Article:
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Xi’s Iowa Dinner Serves Porkfest With Side of Dietary Nightmare

Xi Jinping, China's vice president. Photographer: Andrew Harrer/Bloomberg
Xi Jinping, China's vice president. Photographer: Andrew Harrer/Bloomberg

Feb. 15 (Bloomberg) -- The “Taste of Iowa” menu for Chinese Vice President Xi Jinping’s dinner in Des Moines tonight isn’t going down well with nutritionists. They say bacon-lettuce-and-tomato bites and potatoes stuffed with white cheddar are dietary perils high in calories, sodium and saturated fat.

“It’s a celebration of Iowa foods, but this menu is over the top in terms of calories and the amount of food,” Margo Wootan, nutrition policy director at the Center for Science in the Public Interest, a consumer advocacy group, said in an interview. “There’s very little chance you’re going to walk out without eating all your day’s calories in one meal.”

The menu features two meat entrees -- bacon-wrapped pork tenderloin with cider and green peppercorns, and Angus beef tenderloin with a demi glaze and onion ring. Xi and his fellow guests will get a choice of three desserts, including crème apple pie cupcake topped with Iowa maple syrup frosting, blue cheese drizzled with Iowa honey, and mini Iowa sweet corn cheesecake.

At least there are a few vegetables, Wootan said. The edamame and corn salad pairs the Asian-prepared soybean with the largest U.S. crop. Xi stayed in 1985 with an Iowa family as part of a delegation to study corn technology.

Pork tenderloin is a wise choice because it’s the leanest cut, she said.

“But why are they wrapping it in bacon?” Wootan said. “Wrapping it in bacon is counterproductive. Bacon and other processed meat are the fifth-leading source of saturated fats.”

Pork Queen Reigns

The meal features staples familiar to the 3 million residents of Iowa, where young women compete in January to wear the Iowa Pork Queen crown. The runner-up becomes the Iowa Pork Princess. At any one time, there are 19 million hogs in Iowa, according to the state Pork Producers Association.

The Iowa menu for Xi also is notable for the sheer quantity of food, said Wootan.

“It’s a lot to have appetizers, two courses, dessert, soda, wine and beer,” she said. “Even if you have small portions, it’s a lot of food.”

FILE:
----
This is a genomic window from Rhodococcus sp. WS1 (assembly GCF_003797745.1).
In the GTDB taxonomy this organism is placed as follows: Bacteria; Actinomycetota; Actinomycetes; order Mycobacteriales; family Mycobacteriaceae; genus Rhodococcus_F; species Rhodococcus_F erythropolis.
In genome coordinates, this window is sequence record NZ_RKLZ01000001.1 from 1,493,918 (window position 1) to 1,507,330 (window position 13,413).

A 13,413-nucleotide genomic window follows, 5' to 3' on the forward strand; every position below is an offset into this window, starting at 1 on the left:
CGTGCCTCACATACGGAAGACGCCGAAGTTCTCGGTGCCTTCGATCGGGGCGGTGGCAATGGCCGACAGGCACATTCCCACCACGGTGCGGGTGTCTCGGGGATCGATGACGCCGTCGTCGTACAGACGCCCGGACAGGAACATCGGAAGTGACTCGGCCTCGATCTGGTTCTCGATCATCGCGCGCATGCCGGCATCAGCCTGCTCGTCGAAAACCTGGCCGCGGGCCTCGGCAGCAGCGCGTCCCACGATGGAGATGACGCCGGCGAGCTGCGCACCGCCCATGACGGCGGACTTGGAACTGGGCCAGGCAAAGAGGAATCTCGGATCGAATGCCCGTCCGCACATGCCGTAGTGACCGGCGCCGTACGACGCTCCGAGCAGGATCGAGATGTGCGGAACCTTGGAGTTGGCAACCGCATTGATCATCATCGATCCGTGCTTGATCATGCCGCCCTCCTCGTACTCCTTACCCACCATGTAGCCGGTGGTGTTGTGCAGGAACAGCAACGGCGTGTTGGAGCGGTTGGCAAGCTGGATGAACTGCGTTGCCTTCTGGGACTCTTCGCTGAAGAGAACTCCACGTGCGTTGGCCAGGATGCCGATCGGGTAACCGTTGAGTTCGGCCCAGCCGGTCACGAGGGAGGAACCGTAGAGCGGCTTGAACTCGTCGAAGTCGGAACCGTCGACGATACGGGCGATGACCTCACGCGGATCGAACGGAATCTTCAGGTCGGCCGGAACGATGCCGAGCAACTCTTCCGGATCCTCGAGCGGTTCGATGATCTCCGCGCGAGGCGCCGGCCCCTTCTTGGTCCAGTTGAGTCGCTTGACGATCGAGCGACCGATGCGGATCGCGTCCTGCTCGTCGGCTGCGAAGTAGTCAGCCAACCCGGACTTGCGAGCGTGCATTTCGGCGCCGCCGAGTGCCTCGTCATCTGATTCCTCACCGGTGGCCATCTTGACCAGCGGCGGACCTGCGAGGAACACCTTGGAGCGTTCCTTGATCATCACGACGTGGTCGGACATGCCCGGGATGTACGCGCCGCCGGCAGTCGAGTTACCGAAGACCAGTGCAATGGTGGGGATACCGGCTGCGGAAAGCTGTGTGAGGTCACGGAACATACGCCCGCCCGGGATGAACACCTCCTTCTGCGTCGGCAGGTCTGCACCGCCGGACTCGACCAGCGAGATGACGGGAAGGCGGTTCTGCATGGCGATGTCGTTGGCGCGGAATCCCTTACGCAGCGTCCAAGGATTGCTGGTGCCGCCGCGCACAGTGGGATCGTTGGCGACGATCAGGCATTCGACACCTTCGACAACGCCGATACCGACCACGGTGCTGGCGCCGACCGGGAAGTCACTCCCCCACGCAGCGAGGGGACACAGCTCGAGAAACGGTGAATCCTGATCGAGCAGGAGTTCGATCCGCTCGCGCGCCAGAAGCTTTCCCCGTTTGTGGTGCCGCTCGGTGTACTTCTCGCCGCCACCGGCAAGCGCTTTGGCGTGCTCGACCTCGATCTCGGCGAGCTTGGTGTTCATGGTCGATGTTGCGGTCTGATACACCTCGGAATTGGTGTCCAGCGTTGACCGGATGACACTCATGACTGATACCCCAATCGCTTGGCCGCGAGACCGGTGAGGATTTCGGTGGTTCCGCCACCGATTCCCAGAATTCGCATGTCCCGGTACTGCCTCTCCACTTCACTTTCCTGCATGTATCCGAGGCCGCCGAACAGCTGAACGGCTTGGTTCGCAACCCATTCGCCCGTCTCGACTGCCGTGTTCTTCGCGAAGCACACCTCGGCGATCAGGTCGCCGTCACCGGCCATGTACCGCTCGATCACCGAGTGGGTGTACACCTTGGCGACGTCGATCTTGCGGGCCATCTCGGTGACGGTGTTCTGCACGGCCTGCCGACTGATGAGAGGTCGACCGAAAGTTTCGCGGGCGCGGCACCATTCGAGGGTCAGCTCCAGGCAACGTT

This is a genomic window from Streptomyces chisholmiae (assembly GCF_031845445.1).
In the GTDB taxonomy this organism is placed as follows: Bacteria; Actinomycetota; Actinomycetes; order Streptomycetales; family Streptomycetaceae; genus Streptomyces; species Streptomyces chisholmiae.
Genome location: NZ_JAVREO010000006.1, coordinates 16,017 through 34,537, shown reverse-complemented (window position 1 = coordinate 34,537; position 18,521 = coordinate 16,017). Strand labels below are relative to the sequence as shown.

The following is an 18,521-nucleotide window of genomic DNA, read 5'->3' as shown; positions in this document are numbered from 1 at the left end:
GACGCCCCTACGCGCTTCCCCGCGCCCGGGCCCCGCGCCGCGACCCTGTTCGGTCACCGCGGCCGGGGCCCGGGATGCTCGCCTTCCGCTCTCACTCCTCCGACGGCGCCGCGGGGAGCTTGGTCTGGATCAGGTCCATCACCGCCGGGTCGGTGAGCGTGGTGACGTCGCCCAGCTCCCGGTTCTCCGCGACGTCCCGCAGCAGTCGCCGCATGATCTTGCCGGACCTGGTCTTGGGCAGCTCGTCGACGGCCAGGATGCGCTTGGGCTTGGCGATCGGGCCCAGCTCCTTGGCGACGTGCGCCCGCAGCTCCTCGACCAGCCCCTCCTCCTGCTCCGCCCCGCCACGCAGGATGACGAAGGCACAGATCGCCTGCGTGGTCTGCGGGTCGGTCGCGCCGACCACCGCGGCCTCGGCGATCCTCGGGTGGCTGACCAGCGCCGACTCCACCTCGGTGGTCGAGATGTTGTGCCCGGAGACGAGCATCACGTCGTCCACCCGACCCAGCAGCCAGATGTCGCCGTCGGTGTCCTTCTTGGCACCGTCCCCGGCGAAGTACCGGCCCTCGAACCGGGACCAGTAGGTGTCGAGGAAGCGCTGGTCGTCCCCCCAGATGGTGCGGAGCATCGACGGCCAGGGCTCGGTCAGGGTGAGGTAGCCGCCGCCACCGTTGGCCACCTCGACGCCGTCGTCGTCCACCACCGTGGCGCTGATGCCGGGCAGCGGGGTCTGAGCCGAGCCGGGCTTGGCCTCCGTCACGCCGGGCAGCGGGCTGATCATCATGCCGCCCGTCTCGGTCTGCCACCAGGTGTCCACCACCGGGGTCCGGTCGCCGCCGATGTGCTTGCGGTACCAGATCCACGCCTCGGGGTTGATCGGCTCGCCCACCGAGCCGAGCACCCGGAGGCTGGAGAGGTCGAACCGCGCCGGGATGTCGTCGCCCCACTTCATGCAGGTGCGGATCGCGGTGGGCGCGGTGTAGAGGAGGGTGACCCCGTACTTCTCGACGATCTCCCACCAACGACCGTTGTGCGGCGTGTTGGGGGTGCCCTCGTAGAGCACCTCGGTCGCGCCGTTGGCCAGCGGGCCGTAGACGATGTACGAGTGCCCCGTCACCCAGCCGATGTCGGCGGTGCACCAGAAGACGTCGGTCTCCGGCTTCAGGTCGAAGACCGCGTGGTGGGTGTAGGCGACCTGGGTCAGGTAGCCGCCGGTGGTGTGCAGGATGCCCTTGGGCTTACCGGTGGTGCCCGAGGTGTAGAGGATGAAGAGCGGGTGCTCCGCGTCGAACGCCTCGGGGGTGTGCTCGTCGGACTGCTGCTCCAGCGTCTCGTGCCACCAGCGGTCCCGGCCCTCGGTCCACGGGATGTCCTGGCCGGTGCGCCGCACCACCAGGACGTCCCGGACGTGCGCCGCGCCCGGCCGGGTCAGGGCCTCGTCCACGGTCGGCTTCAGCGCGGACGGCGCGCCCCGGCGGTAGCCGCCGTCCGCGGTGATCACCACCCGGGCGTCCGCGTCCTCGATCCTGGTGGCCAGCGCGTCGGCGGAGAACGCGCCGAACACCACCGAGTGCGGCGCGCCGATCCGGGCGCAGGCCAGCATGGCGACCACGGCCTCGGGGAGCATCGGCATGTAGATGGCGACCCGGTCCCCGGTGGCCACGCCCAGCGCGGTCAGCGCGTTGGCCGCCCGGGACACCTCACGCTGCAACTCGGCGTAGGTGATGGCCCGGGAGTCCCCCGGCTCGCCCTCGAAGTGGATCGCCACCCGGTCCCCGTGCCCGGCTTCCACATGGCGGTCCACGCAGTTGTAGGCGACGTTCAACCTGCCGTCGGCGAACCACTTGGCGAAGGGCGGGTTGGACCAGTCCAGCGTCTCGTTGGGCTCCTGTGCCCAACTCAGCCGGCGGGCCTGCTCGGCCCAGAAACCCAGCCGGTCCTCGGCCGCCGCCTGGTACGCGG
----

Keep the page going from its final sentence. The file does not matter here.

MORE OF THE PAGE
The diners will be able to wash down their meal with a local beverage imported from China. Des Moines-based Gong Fu Tea was started in 2004 by Mike Feller and Rusty Bishop, who were roommates at Iowa State University.

They import mostly from China and India and sell in all 50 states from their website. Their sales have increased every year, Feller said. He said Xi’s return to Iowa should be good for his company’s nationwide sales.

Tea for Xi

“The vice president’s visit will also help to improve the image of the state and should help to increase business opportunities,” Feller said.

The dinner reflects food grown and raised in a state where residents are more likely than most Americans to be obese and overweight -- and to eat fewer fruits and vegetables, according to the website of the Centers for Disease Control and Prevention in Atlanta.

More than one in four deaths in Iowa are caused by heart disease. Eighty percent of Iowans ate fruit and vegetables less than five times a day, more than the U.S. average of 76 percent, according to the CDC. And about 65 percent of residents are overweight or obese, compared to the U.S. average of 63 percent.

The percentage of Iowans with diabetes and high blood pressure, however, is below the nationwide percentage, according to the CDC.

The pork on tonight’s menu got a robust defense from Jim Thompson, director of producer relations at Eden Pork in Des Moines. The company produces about 14,500 pigs a year, with each taken to a local slaughter plant in Des Moines and hand inspected.

“This is an opportunity for us to open up new markets,” Thompson said. “It’s great to get our name out as the supplier of pork for this occasion. We produce a high-quality product.”

To contact the reporters on this story: Stephanie Armour in Washington at; Jeff Wilson in Chicago at

To contact the editors responsible for this story: Steven Komarow at

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